Wassailing this winter in the West Country
wassailing bristol

Come a-wassailing this winter – in a West Country orchard

Here in these ‘ere parts of the West Country, we think cider is gert lush – and we’ll go to great lengths to make sure there’s a bumper crop of apples so there’s no shortage of our favourite tipple!

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Noisy orchard-wassailing revelry

If you’re lucky enough to find yourself here early in the new year, and your ear drums are up to the challenge, you could join in some noisy orchard-wassailing revelry.

 

This wonderfully weird, age-old good luck custom involves blessing our beloved apple trees in the hope this will help secure a healthy apple harvest – and a plentiful supply of cider.

 

It’s an ancient tradition that appears to be growing in popularity over recent years – and, since it usually ends up as a fairly lively and raucous affair, it can offer just the antidote we need to brighten a cold, damp January evening.

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Singing to the trees, and generally making a racket

If you still need any further persuading that it’s a good idea to spend a chilly winter’s evening in a West Country orchard, be assured that you’ll also often find there’s some hearty West Country grub being served up to help you soak up all the cider.

 

The word “wassail” is said to derive from a Saxon expression, ‘Waes hael’, meaning good health. Traditionally, the apple orchard custom involved reciting incantations, singing to the trees, and generally making a racket – sometimes even firing shotguns into the bare wintry branches – all in a bid to frighten away evil spirits that might get in the way of a bountiful harvest.

The “Apple Tree Man”

Ceremonies vary from one place to the next, but they usually share a few important elements. A wassail King and Queen are crowned to lead the songs and ceremonies, for example, and the procession usually moves towards the largest, finest or oldest tree in the orchard, which is chosen to represent all the other trees.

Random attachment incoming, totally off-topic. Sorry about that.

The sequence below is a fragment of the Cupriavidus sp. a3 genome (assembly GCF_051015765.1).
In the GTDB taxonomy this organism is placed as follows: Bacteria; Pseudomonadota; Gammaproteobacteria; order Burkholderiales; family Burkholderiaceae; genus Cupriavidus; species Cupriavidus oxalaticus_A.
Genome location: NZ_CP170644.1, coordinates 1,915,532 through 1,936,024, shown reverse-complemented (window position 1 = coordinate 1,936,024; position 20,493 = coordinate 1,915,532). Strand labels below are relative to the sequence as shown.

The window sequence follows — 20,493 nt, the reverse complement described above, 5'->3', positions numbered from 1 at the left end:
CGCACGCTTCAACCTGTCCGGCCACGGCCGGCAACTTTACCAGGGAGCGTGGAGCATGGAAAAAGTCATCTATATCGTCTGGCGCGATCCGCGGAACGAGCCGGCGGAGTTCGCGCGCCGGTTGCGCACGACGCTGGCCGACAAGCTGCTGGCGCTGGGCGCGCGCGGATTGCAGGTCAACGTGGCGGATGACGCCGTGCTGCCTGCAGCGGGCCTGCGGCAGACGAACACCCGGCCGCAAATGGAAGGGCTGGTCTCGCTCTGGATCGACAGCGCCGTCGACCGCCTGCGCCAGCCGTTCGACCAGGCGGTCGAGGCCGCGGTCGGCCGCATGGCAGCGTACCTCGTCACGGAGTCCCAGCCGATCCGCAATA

The “Apple Tree Man” is regarded as the spirit of this tree, and to appease him the Queen places a cider-soaked piece of toast up in the bough of the tree, and pours more cider around its base. The crowd then recite an incantation:

 

Here’s to thee, old apple tree,
That blooms well, bears well.
Hats full, caps full,
Three bushel bags full,
An’ all under one tree.
Hurrah! Hurrah!

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According to legend

Traditional wassailing songs end with a loud “Hurrah!”, and the whole event is a noisy affair, with loud gunshots and pot- and bucket-banging, just to make completely sure the spirits have got the message loud and clear.

 

According to legend, this is not only to scare off any evil ones who might ruin the coming harvest, but also to awaken the sleeping trees so that they bring a good supply of apples.

 

Meanwhile, present-day revellers enjoy the spectacle whilst tucking into traditional West Country food such as apple cake, washed down with a tankard or three of warming mulled cider – and the fun continues later into the evening with folk music, more cider, and plenty of laughter!

 

The majority of wassailing events take place after Christmas, in January and February, with a peak in activity between 10-18th January.

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